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Racing history buffs prepare for big spring in print and on screen

July 28, 2011

Anyone with any interest in racing history has a lot to look forward to this spring.

I’m the sort of guy who will go into a book shop and scan the shelves for any racing literature – sometimes in the sport section, sometimes in the animal section, many times it is nowhere to be found.

I’m also the sort of guy who watches racing movies over and over again.

I remember when I saw Phar Lap the first time (which was, granted, about twenty five years after its release), I couldn’t stop watching it. Although, I must admit I cringed during some of the typically 1980’s era scenes, when the exceptionally cheesy music blasted over the top of some semi-important moment.

The director of Phar Lap, Simon Wincer, won international acclaim for his movie Free Willy (yes, the one where the whale jumps over the rocks) but he is making a return to his Australian roots with a film about another Melbourne Cup winner.

It is the heavily anticipated The Cup, the story of Damien Oliver and his win on Media Puzzle in the 2002 Cup.

It is only nine years since he won, and amazingly, this project was slated for release in 2007.

But a number of problems, mainly funding, continually hampered progress.

The movie has the makings of a blockbuster – American author Eric O’Keefe, who wrote the book The Cup and assisted with the screenplay, says it is the greatest story he’s ever heard.

I know some people have seen it already, and have given it the big thumbs up.

That’s good enough for me.

With Australia in spring carnival mode when it is released in mid-October, I wouldn’t be surprised if it becomes one of the bigger Australian movies released in recent times.

But for fans of Australian racing history, the spring only gets better when a book about one of the most underrated Melbourne Cup winners.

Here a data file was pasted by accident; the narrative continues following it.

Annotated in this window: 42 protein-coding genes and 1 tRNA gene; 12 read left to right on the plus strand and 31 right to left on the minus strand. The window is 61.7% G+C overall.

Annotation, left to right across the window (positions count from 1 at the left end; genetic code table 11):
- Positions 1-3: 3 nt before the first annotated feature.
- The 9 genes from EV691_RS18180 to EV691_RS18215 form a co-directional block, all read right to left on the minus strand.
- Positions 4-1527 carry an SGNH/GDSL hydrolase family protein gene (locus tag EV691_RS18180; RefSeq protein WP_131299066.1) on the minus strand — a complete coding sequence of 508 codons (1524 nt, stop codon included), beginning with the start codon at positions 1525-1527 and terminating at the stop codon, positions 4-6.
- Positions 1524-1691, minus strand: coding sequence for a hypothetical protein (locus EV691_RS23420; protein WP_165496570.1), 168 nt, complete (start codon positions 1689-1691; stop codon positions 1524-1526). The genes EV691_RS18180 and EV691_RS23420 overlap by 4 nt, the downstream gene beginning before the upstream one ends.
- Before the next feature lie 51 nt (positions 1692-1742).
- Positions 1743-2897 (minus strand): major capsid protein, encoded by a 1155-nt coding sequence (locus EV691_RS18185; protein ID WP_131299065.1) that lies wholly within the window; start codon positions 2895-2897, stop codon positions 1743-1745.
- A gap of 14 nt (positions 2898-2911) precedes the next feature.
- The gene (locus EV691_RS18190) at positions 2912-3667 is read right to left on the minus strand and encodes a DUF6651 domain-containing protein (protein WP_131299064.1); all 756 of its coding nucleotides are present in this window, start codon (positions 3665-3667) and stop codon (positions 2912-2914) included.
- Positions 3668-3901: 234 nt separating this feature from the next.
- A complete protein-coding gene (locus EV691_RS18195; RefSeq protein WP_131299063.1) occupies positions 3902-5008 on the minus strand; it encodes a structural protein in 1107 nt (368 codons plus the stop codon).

Peter Pan: The Forgotten Story of Phar Lap’s Successor is the story of dual Melbourne Cup winner Peter Pan, written by young journalist Jessica Owers.

I must admit I’m a bit of a fan of Owers now.

She has been nothing but friendly on Twitter and her clear love and passion for racing comes through in her writing.

As someone who is hoping to be a racing writer one day, she is a true inspiration!

But back to the book, it has the potential to be one of the best racing reads in recent years.

According to Owers, Peter Pan’s place in the annals of Australian racing history is largely overlooked due to the fact that he emerged so soon after the death of Phar Lap.

I cannot wait to read what is shaping up as a great historical tome.

Click here to go to the book’s website.

I’ll be getting her book as soon as it is released, with the intention of providing a review on here.

I’m positive, though, it will be a very good review – with such an intriguing story and a good writer, how could it go wrong?

Bring on October and November!

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